The provocative title aptly indicates the unflinching moral dilemmas she reveals. The gripping story reads like a real-life thriller that readers can’t put down. Still, each step grounds itself in nuanced networks of passion, relational complexities, cultural and religious dilemmas, circumscribed choices bound by woman’s poverty, persistent violence, and an untamable resilient desire to redeem herself with or without God.
Find Dr. Stucky Online:
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The voice of this woman’s spirit and courage rings clearly as she faces the personal challenges of her faith—when the adversity in life tests the veracity of her beliefs against the reality of terror. This book is an important, insightful book that I highly recommend.
– Michael Paymar, author of Violent No More: Helping Men End Domestic Abuse
Naked with fear, aflame with rage, at once heart-pounding and heart-breaking, this true tale climbs from the wheat fields of Kansas to the promised Heaven above—and down again.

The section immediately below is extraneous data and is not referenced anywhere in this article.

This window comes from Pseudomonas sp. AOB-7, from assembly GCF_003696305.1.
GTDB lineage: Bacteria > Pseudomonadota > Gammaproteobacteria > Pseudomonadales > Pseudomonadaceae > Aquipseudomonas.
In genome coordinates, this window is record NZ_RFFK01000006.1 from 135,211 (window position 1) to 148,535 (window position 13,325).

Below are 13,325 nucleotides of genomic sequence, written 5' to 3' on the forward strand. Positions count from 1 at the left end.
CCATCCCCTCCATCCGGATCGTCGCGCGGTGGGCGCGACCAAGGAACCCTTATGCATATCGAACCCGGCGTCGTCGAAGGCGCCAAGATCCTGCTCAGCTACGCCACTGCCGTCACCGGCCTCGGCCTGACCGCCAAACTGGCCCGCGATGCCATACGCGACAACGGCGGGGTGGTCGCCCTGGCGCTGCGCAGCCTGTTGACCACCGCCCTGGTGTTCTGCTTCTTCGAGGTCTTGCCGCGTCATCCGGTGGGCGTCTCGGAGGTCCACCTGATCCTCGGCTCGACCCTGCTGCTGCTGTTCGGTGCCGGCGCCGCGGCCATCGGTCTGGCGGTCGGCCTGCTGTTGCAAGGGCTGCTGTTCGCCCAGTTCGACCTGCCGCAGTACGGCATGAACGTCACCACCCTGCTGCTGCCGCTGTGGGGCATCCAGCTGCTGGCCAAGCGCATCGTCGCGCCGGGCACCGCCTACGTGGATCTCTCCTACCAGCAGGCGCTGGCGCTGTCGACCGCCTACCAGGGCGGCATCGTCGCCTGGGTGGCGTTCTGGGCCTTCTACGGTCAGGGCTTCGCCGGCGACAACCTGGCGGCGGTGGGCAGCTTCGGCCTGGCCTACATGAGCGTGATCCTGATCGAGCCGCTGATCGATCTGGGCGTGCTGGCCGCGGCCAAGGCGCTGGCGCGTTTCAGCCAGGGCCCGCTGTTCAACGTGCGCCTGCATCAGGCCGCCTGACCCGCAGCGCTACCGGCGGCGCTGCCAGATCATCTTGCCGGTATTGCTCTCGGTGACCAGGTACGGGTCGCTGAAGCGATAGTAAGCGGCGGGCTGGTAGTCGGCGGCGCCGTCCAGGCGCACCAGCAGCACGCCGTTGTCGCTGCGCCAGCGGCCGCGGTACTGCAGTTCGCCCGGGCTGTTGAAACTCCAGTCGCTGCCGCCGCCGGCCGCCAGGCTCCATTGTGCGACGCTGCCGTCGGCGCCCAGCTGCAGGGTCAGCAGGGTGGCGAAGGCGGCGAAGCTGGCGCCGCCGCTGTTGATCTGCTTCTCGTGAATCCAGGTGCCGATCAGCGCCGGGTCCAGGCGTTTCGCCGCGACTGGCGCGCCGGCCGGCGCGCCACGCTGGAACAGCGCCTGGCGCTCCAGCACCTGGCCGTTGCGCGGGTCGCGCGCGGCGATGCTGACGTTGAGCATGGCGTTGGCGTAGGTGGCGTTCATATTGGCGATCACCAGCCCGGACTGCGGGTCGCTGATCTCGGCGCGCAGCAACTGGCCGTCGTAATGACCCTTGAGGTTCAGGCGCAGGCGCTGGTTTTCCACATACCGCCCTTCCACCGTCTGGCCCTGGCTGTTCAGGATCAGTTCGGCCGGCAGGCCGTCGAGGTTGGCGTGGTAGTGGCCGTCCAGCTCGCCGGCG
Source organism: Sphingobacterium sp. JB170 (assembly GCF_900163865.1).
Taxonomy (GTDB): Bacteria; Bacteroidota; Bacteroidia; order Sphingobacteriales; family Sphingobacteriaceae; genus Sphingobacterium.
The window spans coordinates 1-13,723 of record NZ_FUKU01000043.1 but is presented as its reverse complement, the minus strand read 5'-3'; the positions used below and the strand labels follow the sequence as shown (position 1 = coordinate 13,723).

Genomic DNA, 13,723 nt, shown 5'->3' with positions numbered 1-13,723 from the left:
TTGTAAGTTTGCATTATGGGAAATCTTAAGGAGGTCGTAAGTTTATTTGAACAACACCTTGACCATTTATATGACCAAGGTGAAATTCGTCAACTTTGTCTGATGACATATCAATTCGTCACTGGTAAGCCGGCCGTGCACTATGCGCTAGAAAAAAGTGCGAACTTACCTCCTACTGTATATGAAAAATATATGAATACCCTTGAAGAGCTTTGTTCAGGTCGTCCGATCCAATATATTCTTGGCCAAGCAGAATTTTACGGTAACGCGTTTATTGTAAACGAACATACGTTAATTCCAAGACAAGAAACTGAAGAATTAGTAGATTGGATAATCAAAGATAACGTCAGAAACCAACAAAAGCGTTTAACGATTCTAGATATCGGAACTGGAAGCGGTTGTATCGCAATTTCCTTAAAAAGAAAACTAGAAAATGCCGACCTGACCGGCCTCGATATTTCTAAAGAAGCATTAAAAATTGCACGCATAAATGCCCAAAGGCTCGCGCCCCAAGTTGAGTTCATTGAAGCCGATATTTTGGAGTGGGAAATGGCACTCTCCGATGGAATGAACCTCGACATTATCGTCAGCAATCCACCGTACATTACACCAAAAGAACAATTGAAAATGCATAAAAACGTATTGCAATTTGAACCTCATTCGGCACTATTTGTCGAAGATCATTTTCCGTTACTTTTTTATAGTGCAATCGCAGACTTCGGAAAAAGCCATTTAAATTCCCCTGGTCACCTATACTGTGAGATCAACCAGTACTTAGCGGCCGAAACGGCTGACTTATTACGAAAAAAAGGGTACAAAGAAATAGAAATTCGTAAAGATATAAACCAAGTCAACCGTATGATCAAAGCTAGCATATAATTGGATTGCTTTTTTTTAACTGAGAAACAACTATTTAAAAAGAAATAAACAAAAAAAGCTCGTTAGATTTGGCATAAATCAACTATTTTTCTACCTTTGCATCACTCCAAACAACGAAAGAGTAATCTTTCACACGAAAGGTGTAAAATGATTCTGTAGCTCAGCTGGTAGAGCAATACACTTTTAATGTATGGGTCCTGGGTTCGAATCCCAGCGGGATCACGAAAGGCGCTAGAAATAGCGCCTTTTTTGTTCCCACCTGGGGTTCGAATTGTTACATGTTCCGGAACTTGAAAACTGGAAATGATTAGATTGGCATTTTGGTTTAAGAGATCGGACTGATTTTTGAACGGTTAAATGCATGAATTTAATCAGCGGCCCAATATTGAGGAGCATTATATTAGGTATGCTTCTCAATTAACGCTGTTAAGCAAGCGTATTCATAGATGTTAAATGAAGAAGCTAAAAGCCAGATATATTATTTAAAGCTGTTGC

– Robert Mayer, author of The Origin of Sorrow, The Dreams of Ada, Superfolks, and other books
----------Upcoming Blog Tour Dates
Tuesday, November 21st (today) @ Bring on Lemons
Today’s guest blogger at Bring on Lemons is Dr. Leona Stucky sharing her thoughts about the direction of destruction – "THE WINNER" – don’t miss this opportunity to learn from Dr. Stucky and find out more about her memoir “The Fog of Faith; Surviving My Impotent God”.
Wednesday, November 22nd @ BookWorm
Dr. Leona Stucky stops by Anjanette Potter's Bookworm blog with a moving and inspirational guest post about "Recognizing Evil - an Underbelly Job" - readers won't want to miss this opportunity to hear from Dr. Stucky and learn about her memoir "The Fog of Faith; Surviving My Impotent God".
Thursday, November 23rd @ Memoir Writer’s Journey
Kathleen Pooler hosts Dr. Leona Stucky at Memoir Writer's Journey - read Stucky's guest post "Shame - How Culture and Religion are Internalized" and learn more about Dr. Stucky's memoir: "The Fog of Faith; Surviving My Impotent God".
Monday, November 27th @ Choices with Madeline Sharples
Leona Stucky is today's guest author at Choices with Madeline Sharples. Her guest post is titled "Public Denial of Violence Against Women" - learn about this as well as her book "The Fog of Faith"